There are a few actors that can exude an old Hollywood vibe in their performances, but it took me a little while in”Hacksaw Ridge” to figure out what exactly it was about Andrew Garfield that emanated such classicism. Then it hit me: it’s his ability to listen. To be present.
As Desmond Doss, a pacifist and conscientious objector who enlists for World War II knowing he cannot pick up a weapon, Garfield is gentility incarnate. With his eyes wide open, the earnestness of the devoted, sabbath-honoring Seventh Day Adventist shines radiantly through. Garfield always takes in more than he takes from a scene. Any given scene is not merely a scene in a biography but an opportunity for his character to learn, lead and love.
Doss’ insistence on a black and white moral universe where violence can never be justified is echoed by director Mel Gibson. He creates a space where the full-throated defense of ideals and veneration of courageous men can glisten without the slightest sense of irony. This World War II movie feels cut from the same cloth as those made by the men who actually fought in it – or can at least remember it. “Hacksaw Ridge” is vintage Hollywood combat manned by one of the few actors who could have prospered in the period.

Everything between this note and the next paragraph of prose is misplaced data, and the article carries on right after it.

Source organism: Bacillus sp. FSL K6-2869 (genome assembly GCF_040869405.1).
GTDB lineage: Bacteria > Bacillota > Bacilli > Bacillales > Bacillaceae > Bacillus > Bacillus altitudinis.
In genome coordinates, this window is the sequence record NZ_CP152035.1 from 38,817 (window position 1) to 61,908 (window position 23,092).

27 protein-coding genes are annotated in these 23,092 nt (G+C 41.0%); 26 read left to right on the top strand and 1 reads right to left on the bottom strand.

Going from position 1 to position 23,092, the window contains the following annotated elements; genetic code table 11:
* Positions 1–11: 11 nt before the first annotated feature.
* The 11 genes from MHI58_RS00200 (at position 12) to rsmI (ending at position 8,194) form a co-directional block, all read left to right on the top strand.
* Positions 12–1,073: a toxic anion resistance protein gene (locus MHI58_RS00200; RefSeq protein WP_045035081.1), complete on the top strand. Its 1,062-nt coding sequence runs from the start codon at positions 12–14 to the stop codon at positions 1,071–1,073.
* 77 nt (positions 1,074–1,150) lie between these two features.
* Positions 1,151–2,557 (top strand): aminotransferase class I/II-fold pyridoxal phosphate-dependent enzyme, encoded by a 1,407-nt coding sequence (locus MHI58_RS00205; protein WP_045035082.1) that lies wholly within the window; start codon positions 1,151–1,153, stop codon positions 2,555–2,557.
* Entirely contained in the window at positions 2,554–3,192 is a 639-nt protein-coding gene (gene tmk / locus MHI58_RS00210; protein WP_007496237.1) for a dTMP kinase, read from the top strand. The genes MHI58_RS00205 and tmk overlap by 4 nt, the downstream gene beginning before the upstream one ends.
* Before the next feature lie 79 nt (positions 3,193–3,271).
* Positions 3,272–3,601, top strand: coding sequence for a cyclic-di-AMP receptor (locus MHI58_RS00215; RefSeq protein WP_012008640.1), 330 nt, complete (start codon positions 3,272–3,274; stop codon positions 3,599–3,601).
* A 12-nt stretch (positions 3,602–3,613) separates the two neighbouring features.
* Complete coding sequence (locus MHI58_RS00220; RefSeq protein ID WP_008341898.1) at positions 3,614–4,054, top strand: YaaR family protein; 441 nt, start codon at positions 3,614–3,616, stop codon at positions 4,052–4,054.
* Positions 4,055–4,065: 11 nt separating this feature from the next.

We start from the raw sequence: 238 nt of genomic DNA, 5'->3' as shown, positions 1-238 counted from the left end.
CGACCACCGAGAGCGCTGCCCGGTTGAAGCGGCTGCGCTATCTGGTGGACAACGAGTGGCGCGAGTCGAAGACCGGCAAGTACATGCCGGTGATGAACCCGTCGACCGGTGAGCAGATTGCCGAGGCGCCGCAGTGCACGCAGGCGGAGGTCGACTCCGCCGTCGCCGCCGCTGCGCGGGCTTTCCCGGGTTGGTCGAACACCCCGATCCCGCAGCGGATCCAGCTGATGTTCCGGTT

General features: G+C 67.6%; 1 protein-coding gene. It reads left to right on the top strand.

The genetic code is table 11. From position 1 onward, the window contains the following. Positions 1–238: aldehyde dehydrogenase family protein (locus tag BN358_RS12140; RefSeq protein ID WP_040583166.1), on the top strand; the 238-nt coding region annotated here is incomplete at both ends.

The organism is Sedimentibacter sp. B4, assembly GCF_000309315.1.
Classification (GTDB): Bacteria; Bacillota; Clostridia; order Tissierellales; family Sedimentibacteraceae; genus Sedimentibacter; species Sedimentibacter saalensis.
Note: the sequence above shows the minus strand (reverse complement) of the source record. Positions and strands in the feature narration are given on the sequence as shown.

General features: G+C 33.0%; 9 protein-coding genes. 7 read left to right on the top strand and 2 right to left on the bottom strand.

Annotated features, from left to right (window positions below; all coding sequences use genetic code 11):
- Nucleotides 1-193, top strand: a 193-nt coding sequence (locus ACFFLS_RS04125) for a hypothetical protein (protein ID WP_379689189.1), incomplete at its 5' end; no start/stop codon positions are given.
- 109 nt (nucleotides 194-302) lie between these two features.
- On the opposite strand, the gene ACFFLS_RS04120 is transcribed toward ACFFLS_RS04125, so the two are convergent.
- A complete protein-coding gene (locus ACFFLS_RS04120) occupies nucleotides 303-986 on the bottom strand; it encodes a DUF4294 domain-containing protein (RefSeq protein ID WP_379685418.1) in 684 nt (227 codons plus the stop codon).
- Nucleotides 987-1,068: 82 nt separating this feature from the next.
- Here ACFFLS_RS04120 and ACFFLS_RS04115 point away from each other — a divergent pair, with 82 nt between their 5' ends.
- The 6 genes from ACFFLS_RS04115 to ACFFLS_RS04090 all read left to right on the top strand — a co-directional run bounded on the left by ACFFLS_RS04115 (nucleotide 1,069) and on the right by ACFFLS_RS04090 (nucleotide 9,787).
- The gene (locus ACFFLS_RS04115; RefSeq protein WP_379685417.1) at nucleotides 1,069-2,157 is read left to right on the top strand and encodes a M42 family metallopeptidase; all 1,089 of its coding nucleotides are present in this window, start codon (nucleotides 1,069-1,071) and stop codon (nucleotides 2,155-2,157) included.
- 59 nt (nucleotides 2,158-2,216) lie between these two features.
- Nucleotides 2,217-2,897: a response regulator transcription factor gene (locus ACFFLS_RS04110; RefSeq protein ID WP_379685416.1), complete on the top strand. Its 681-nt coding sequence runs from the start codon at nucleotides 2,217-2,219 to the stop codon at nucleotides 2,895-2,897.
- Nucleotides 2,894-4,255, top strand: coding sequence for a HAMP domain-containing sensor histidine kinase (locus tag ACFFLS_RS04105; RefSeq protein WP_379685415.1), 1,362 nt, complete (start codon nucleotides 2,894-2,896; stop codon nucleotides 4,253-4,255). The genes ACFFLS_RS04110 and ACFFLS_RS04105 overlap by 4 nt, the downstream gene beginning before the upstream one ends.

Yet the tribute to Doss’ nonviolent tenets gets severely undercut by the battle scenes, which luxuriate in gore to a disturbing extent. With different (read: non-heroic strings) music or context, soldiers getting shot through the head or immolated could play as broad comedy. If this carnage is meant to complicated Doss’ worldview or draw a stark contrast between belief and reality, it plays too broad and strays too far from the issue at hand.
This caricatured, simplistic portrayal of the conflict – one that holds the lives of Japanese opponents in shockingly little regard – is directly at odds with the deeply human and contoured portrait of Doss. His miraculous rescues and genuine valor still receive ample, deserved praise. But the fact that Gibson drags this rich character down into the muck with his shallow depiction of war does regrettably tinge the triumph. B /